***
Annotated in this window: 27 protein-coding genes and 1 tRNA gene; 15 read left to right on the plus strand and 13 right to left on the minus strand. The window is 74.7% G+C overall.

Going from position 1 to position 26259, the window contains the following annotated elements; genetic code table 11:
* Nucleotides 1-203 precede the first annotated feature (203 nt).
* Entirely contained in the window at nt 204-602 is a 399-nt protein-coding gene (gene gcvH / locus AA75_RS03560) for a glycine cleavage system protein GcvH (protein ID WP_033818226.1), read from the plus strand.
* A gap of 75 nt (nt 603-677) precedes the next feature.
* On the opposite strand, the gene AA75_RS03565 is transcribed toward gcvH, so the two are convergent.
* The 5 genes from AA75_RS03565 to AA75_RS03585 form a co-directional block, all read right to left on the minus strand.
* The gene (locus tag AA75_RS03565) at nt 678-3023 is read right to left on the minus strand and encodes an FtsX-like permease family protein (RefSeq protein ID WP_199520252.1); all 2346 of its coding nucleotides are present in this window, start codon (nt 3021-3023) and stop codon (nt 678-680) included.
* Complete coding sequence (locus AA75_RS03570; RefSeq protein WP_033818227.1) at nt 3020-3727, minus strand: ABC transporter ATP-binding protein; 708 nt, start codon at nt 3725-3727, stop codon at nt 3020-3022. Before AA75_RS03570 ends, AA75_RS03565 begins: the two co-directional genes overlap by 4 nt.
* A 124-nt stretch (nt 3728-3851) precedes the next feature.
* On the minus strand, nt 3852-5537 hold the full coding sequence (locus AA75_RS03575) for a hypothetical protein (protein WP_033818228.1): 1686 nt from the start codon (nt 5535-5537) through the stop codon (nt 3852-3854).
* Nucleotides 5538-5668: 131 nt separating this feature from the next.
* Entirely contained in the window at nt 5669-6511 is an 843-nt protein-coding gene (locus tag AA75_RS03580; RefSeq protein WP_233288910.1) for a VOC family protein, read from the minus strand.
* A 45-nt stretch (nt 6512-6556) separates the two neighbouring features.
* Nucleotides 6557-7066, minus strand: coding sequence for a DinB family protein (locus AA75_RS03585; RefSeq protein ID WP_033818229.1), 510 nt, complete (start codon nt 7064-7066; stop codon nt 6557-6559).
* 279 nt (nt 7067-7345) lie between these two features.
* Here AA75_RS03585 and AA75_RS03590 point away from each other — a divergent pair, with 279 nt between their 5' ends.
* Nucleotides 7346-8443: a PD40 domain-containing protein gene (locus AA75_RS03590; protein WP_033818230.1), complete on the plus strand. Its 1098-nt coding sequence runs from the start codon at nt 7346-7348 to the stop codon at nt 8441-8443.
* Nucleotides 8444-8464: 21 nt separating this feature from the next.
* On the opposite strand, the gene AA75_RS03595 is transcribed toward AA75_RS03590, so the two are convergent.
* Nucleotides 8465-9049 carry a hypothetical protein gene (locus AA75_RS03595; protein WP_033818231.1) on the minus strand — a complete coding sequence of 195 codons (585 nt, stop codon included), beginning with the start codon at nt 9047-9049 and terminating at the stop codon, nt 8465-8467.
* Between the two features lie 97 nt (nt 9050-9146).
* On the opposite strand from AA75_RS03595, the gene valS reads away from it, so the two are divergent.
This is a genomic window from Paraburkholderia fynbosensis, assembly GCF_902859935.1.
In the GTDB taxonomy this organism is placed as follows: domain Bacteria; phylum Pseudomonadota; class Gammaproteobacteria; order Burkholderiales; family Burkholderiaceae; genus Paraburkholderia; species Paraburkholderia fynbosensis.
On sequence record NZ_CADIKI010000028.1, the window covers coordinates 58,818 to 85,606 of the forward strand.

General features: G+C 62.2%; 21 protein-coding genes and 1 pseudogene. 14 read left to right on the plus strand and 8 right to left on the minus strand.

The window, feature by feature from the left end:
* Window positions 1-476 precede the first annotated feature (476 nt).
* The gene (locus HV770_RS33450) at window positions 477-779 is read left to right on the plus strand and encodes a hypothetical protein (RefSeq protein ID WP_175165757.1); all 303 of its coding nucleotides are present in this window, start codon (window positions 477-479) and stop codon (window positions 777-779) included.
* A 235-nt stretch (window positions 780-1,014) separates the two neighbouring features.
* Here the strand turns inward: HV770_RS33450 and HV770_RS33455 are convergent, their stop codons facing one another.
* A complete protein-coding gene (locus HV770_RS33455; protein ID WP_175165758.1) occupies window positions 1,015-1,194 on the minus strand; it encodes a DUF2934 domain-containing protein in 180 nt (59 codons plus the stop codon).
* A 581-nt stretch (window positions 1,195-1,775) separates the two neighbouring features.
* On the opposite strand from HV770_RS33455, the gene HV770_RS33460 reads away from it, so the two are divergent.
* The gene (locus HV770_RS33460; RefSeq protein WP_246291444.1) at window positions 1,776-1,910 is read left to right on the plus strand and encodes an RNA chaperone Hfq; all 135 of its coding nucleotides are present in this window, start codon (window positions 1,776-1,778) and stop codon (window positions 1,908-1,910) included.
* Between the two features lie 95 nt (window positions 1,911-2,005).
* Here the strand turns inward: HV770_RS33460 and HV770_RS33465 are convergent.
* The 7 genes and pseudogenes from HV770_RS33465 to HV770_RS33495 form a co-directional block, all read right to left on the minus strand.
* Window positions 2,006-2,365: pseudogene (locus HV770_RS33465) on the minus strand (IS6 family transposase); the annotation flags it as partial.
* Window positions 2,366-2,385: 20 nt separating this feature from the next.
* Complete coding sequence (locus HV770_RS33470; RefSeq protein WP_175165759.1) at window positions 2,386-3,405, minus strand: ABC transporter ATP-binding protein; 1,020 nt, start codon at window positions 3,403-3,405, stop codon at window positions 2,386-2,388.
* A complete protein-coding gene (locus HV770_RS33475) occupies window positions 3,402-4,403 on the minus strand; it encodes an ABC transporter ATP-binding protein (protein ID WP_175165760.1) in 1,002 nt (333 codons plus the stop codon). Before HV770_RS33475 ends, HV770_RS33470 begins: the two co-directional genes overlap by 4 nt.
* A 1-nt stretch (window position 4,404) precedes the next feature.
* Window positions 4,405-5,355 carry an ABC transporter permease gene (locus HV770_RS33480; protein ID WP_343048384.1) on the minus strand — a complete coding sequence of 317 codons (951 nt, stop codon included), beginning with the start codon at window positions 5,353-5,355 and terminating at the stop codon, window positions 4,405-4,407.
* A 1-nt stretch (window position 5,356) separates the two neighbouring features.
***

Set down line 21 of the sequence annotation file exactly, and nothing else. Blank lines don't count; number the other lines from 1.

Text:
* Nucleotides 8465-9049 carry a hypothetical protein gene (locus AA75_RS03595; protein WP_033818231.1) on the minus strand — a complete coding sequence of 195 codons (585 nt, stop codon included), beginning with the start codon at nt 9047-9049 and terminating at the stop codon, nt 8465-8467.